Nine European nations call for EU combustion phase-out
In a letter, the Netherlands, Austria, Belgium, Denmark, Greece, Malta, Ireland, Lithuania and Luxembourg call on the EU Commission to set a phase-out date for the sale of new passenger cars and light commercial vehicles with combustion engines in the EU that is in line with the goal of climate neutrality by 2050.
In addition, these nine states are in favour of improving charging infrastructure for zero-emission transport and significantly stricter CO2 emission standards – but in each case without concrete proposals.
The letter is not an official paper; the term “non-paper” is also used in Brussels for such unofficial letters. Nevertheless, the intention is clear, also on the basis of the addressees and signatories. The letter, published by the Dutch diplomatic representation in Brussels, is addressed to Frans Timmermans and Adina Vălean. Vălean is Transport Commissioner of the EU Commission, Timmermans is Executive Vice-President responsible for the European Green Deal. The letter was signed by numerous ministers from the above-mentioned countries, for example, from the energy, mobility, infrastructure and environment ministries.
Although the ministers only formulate the demand for a phase-out of internal combustion vehicles, they do not propose a date themselves. “To facilitate the necessary and timely transition towards zero-emission mobility, the Commission is encouraged to present an assessment and a specific proposal for a phase-out date or target year and how this can be achieved via EU legislation and measures. Furthermore, the EU regulation should support a gradual phase-out of the most emitting new cars and vans,” the letter says.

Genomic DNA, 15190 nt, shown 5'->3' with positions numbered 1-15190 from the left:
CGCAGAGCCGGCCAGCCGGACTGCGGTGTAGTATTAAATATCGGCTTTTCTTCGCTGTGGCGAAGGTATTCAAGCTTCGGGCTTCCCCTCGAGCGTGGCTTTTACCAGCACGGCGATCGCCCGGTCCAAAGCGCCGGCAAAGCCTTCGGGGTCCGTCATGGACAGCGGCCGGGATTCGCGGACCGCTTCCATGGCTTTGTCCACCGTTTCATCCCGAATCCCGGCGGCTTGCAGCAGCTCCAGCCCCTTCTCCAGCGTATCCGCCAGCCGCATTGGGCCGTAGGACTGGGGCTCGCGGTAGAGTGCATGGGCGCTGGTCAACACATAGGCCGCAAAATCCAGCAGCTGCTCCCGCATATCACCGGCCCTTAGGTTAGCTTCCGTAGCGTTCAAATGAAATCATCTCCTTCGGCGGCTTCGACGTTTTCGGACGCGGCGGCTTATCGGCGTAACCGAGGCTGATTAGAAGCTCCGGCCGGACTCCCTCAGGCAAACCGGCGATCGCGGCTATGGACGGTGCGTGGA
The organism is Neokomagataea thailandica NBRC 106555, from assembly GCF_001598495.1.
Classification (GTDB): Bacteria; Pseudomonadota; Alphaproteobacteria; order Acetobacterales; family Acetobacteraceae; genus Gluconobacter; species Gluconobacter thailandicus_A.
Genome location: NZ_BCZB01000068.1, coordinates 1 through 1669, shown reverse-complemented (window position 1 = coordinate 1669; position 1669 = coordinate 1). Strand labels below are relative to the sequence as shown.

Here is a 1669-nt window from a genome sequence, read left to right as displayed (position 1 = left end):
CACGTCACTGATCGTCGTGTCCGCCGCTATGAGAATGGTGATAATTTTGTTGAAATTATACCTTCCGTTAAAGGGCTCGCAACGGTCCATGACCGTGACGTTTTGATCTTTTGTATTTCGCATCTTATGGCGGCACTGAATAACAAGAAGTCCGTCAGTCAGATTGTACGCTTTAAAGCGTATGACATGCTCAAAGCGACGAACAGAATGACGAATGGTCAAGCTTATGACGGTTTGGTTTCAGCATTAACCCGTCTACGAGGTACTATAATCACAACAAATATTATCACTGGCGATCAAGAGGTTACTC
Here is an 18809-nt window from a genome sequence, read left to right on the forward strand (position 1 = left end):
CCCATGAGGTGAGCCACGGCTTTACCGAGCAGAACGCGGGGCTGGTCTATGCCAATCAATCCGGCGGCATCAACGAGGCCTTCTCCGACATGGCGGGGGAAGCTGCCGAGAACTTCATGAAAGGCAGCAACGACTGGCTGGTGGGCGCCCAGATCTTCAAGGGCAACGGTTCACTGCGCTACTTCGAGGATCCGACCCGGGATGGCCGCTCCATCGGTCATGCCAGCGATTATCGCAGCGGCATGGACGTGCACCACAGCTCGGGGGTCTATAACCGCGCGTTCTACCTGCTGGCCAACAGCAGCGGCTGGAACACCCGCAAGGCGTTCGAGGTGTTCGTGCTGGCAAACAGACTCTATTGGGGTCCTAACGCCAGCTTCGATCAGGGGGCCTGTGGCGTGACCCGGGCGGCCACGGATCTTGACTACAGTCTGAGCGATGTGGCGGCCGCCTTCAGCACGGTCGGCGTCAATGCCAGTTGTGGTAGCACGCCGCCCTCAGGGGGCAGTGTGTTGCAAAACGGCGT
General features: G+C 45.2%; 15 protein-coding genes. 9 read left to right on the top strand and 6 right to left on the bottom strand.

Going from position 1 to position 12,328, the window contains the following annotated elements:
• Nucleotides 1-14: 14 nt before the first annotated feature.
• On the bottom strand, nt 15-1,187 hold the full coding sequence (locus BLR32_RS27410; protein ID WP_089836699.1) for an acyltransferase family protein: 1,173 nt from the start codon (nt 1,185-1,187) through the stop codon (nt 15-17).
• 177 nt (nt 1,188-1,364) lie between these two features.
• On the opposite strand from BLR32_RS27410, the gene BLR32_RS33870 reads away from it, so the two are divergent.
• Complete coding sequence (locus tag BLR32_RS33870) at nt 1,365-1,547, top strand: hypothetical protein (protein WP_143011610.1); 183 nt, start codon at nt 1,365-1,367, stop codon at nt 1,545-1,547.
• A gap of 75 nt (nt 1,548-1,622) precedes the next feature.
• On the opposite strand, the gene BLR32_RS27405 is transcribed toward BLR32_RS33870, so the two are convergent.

Nevertheless, the ministers identified one lever that they believe would be particularly effective: “The current CO2 emissions standards must be strengthened significantly to accelerate the transition towards zero-emission road transport,” it reads verbatim. “In addition, the incentive mechanism should be strengthened to provide as much incentive as possible for manufacturers to develop and produce new zero-emission vehicles.”
The car industry itself is already following the proceedings in Brussels very closely, but not necessarily because of the CO2 targets. The Euro-7 exhaust emission standard expected for 2025 could set such strict targets for the emission of nitrogen oxides and other pollutants that it would be tantamount to a de facto ban on internal combustion engines, at least that is how the German automobile association VDA sees it. But some of its members also think similarly: “Depending on which regulations are ultimately applied, the outlook for internal combustion engines could change dramatically once again – all the way to a scenario that makes it almost impossible to register internal combustion engines from 2025 onwards,” Markus Schäfer, member of the Daimler Board of Management responsible for development, recently said in an interview.